People don’t always act as expected
While you use shortcuts to navigate around a product, someone else on your team might not even know about that option and simply uses the navigation menu. When you’re adding multiplayer to your product, you have to take into account contrasts like these, understand how different people can use the same product in various ways, and accommodate for the most common cases. One way this can be done is through search intent. More specifically, identifying and reviewing what people search for when using your product and how easily they get (or don’t!) there to try and figure out user intent.
Beware data-syncing woes
With debugging being so tricky, the opportunity for data loss is high. If an error happens when syncing, it’s easy to overwrite or drop people’s contributions. Nailing down the sync app states between users so that they’re able to make data edits synchronously is crucial.
Where there’s a challenging problem, there’s often an opportunity for new companies to emerge and solve it. Dedicated services like Cord, Liveblocks, and Snippyly are doing that. Generally speaking, they work through SDKs / APIs and walk you through all the pre-built UI components you’ll need to add to your existing app.
When it comes to the backend, frameworks like Microsoft’s Fluid can help handle the synchronization of shared states between users and minimize the risk of data loss. Tools like Pusher and Ably can also help ensure that the real-time user experience works smoothly.
Finally, if you do decide to embark on the journey of adding multiplayer to your product in-house, here are a few core elements that make for a good experience and shouldn’t be overlooked:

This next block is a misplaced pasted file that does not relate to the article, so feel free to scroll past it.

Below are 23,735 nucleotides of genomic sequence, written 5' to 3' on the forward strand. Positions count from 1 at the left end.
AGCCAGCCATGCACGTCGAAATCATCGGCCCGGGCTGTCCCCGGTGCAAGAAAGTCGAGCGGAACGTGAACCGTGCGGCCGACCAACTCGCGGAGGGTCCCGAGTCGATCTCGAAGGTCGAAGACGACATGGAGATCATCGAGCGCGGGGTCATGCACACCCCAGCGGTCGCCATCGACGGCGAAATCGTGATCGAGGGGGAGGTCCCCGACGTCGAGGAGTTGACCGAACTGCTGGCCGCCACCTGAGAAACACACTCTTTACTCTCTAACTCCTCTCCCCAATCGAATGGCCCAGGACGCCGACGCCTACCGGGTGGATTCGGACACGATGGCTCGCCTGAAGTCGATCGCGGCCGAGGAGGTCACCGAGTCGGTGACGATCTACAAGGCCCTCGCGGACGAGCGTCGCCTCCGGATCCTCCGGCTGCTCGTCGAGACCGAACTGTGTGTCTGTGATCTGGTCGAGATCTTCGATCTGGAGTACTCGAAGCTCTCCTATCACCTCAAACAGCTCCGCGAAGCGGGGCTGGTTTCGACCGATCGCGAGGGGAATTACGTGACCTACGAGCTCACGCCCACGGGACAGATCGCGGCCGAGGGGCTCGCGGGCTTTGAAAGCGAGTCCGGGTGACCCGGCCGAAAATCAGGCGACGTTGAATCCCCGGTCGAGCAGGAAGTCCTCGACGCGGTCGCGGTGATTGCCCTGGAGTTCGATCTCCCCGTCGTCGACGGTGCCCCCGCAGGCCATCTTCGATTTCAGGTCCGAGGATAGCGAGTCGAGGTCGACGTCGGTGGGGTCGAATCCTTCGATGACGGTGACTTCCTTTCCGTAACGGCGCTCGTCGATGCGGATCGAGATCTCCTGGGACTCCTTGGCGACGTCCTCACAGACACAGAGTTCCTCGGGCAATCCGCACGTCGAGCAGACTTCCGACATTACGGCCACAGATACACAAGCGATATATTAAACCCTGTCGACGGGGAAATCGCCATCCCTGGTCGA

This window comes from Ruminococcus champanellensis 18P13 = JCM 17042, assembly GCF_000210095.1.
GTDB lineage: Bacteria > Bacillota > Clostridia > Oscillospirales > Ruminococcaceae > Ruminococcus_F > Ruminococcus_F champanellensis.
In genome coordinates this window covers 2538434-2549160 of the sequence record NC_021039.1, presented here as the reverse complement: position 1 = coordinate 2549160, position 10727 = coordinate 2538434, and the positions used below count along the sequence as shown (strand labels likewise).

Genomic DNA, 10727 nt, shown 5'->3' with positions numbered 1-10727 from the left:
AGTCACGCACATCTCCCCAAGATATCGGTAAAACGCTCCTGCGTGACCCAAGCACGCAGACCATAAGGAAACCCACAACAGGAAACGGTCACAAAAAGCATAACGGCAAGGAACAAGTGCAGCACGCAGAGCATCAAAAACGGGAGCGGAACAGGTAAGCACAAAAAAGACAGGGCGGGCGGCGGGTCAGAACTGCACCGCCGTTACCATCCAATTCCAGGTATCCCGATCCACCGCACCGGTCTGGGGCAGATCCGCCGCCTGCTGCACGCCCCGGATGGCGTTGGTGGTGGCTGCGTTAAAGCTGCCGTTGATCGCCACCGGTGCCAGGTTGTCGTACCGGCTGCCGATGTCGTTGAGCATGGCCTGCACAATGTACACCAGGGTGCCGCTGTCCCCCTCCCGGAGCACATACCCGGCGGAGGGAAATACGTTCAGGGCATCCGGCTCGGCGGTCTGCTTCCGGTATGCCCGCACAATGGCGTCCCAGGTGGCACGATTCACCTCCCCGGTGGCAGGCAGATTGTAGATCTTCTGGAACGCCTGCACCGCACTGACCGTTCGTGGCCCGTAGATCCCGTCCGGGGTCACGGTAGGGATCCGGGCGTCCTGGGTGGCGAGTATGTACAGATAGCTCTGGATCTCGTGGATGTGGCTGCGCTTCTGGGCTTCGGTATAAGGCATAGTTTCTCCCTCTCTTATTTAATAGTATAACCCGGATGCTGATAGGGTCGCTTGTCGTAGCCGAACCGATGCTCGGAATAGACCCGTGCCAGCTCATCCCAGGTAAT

- Comments - including threading and @mentions; they should be contextual
- Annotations - so folks know exactly what you’re referring to
- Live presence - usually through live cursor movements and being able to see who’s currently accessing the same page as you
- Integrations - make sure your product actually plays well with others
- Notifications - knowing when someone made edits or left comments is important
Additionally, these could add a fun touch but aren’t always essential:
- Audio huddles - for when async comments don’t quite cut it
- Offline support - making sure that updates made when you’re offline sync as soon as you go back online
- Chatbox - a nice edition to complement comments
Hopefully, after reading about what goes into creating a multiplayer experience and watching Figma rise to the top, you have a better idea of whether it’s time to invest time and resources into bringing it to your product too.
At the risk of sounding cliché, you’ve got to move fast, (moderately) break things, and learn from Sketch: they spent months researching the right approach, looping in community members, and thoroughly testing it, but ultimately were too slow to add collaborative features, with much of the market shifting to Figma.